On Wednesday, the NRA announced it would be shutting down its NRATV, as it is known, and later on the same day, the group’s chief lobbyist and principal political strategist Chris Cox announced his resignation.

This comes only about a week after the NRA placed Mr. Cox on a suspension for his alleged involvement in a failed coup against Chief Executive Wayne LaPierre.

NRA President Oliver North tried to stage an overthrow of LaPierre, promising him an extravagant retirement if he would resign and support North as the new CEO of the NRA.

If he did not leave, North threatened to reveal information about the CEO’s travel and wardrobe budget that could be negatively perceived. However,

LaPierre did not take kindly to the threat and was quick to oust North and investigate the failed attempt to get rid of him.

According to found emails, North had been in association with several others, including Ackerman McQueen, the company’s long-time advertising firm.

Ackerman, in fact, was to fund LaPierre’s early retirement and seemed to be where the coup idea started. They were also found to have records indicating that they had invoiced the NRA for quite a few of another company’s employee’s salaries.

Though it has not been made clear how, Cox’s name was tied to several emails related to the coup, and it is believed that he had a hand in it.

However, when accused of the association last week, a spokesperson on behalf of Cox claimed that he had no part in the betrayal.

Cox has long been one of the public faces of the NRA and has served as its executive director for its lobbyist’s arm, the Institute for Legislative Action or (NRA-ILA) since 2002.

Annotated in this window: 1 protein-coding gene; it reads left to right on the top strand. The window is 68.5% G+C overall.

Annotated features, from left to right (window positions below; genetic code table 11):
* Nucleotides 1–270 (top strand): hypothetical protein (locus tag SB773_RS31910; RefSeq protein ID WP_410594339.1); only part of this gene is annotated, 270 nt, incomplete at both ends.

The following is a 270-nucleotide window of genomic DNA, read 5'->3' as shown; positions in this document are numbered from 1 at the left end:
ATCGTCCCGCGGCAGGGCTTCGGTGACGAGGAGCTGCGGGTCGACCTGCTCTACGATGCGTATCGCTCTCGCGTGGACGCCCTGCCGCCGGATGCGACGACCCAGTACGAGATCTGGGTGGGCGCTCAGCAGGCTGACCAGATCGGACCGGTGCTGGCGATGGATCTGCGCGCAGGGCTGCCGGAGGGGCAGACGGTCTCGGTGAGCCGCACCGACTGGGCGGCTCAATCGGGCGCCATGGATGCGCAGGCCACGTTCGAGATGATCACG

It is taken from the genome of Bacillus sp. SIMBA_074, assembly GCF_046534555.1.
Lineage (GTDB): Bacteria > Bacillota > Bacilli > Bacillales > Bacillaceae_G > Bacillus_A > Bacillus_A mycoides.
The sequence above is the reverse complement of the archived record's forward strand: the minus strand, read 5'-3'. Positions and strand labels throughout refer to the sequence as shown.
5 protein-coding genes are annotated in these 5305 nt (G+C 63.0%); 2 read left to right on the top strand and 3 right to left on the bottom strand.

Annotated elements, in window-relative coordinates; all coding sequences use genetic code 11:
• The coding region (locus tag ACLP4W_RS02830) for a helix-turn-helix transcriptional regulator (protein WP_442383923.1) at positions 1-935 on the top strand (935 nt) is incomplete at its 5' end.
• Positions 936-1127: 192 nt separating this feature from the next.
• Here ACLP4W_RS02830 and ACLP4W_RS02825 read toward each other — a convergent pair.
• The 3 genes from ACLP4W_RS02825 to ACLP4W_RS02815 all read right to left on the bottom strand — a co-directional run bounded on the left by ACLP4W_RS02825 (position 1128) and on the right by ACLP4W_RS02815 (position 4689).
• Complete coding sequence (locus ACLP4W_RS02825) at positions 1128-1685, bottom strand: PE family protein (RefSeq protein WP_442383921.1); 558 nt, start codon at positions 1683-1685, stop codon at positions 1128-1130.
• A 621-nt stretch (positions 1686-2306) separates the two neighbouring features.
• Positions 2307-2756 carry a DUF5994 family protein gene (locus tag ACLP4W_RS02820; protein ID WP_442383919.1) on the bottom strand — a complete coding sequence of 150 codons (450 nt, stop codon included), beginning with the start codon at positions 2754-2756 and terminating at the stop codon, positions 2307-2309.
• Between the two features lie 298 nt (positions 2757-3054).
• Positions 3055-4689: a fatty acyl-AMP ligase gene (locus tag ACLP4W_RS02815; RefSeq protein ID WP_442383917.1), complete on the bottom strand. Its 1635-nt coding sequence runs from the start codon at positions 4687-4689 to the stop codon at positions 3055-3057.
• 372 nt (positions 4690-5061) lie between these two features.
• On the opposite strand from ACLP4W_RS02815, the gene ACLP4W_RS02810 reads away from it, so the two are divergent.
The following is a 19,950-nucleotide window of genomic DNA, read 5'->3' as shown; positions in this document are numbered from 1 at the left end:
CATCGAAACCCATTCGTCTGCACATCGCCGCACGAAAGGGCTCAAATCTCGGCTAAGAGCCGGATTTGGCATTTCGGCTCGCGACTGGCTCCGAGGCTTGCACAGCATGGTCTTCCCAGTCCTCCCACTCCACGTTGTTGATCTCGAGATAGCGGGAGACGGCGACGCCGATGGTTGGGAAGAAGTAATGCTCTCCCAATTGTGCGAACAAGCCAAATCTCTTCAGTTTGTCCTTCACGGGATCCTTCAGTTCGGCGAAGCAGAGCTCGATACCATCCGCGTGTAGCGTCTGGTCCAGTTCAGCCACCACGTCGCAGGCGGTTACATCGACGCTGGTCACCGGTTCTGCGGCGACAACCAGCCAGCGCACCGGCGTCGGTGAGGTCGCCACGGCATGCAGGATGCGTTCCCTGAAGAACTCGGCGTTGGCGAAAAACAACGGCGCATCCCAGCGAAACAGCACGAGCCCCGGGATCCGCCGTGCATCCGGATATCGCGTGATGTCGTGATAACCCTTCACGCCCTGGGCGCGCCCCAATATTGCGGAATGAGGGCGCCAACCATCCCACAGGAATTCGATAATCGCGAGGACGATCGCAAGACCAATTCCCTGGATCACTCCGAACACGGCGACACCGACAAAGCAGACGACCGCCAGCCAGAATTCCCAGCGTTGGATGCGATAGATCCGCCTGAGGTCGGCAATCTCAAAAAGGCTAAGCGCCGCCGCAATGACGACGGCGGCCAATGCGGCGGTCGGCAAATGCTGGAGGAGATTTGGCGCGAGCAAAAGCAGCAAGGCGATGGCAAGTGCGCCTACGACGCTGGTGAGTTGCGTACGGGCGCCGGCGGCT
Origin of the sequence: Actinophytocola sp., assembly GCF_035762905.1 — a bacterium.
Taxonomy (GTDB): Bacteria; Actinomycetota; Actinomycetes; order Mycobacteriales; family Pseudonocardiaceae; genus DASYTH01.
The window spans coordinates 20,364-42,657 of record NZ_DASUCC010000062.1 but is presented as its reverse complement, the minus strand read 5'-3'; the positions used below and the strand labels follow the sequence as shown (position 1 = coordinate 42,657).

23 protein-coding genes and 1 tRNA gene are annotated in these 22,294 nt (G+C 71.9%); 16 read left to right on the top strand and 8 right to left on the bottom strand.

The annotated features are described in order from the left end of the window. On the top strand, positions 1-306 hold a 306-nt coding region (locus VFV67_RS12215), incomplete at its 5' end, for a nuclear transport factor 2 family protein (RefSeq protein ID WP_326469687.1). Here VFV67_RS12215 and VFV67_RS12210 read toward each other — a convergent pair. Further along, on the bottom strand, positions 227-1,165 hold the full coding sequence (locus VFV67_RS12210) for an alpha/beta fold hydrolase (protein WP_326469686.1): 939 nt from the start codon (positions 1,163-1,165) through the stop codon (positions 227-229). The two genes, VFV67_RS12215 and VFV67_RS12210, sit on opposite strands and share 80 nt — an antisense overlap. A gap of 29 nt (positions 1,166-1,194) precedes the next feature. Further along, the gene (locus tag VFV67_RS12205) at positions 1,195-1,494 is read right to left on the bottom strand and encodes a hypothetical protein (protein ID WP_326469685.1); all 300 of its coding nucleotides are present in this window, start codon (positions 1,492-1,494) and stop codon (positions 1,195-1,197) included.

As the NRA’s No. 2 official, he has been the group’s liaison to elected officials, overseen the ILA’s $33 million budget and is co-chairman of President Donald Trump’s Second Amendment Coalition with Donald Trump Jr. serving next to him.

NRA insiders say it is difficult to tell who will take Cox’s place and finding someone on the outside to fill his shoes might be hard to do considering the current situation and high tensions within its walls.

As a result of this failed coup, the NRA is also seeking to separate itself from Ackerman McQueen, which is in part why they are canceling their “live TV” programming.

According to LaPierre, “our longtime advertising firm and website vendor failed to deliver upon any contractual obligations it made to our Association.”

However, Ackerman claims they have given the NRA everything it has asked for and that it is the NRA who is not meeting obligations.

In a recent statement, they claim the NRA owes them money and that “the NRA probably is having trouble meeting its financial obligations in large measure due to massive unbudgeted legal costs.”

While that may be true, these legal fees, for the most part, would not exist if they had not partnered against the group, costing the NRA and now themselves millions of dollars.

As it is, the NRA has paid Ackerman McQueen over $40 million in 2017 alone.

It seems that in starting this coup, they have shot themselves in the foot, so to speak, and if the NRA owes them anything, they are unlikely to get it now. I

n addition to this, the NRA is also suffering from membership lows as it has not seen in years due to the recent turmoil and the negative light that has been thrown on the group by the liberally biased media.

As believers of the Second Amendment, we should be quick to back the NRA and provide support as they need it, especially in light of their current situation.

The NRA is also one of President Trump’s most avid supporters. In supporting him, we must also come to their aid.

LaPierre says another reason for the move is that the programming had become “too far removed from our core mission: defending the Second Amendment,” and that rethinking it was necessary at this time to get back to their roots.

The NRA’s new and archived videos will be placed on their website and social media channels for the time being.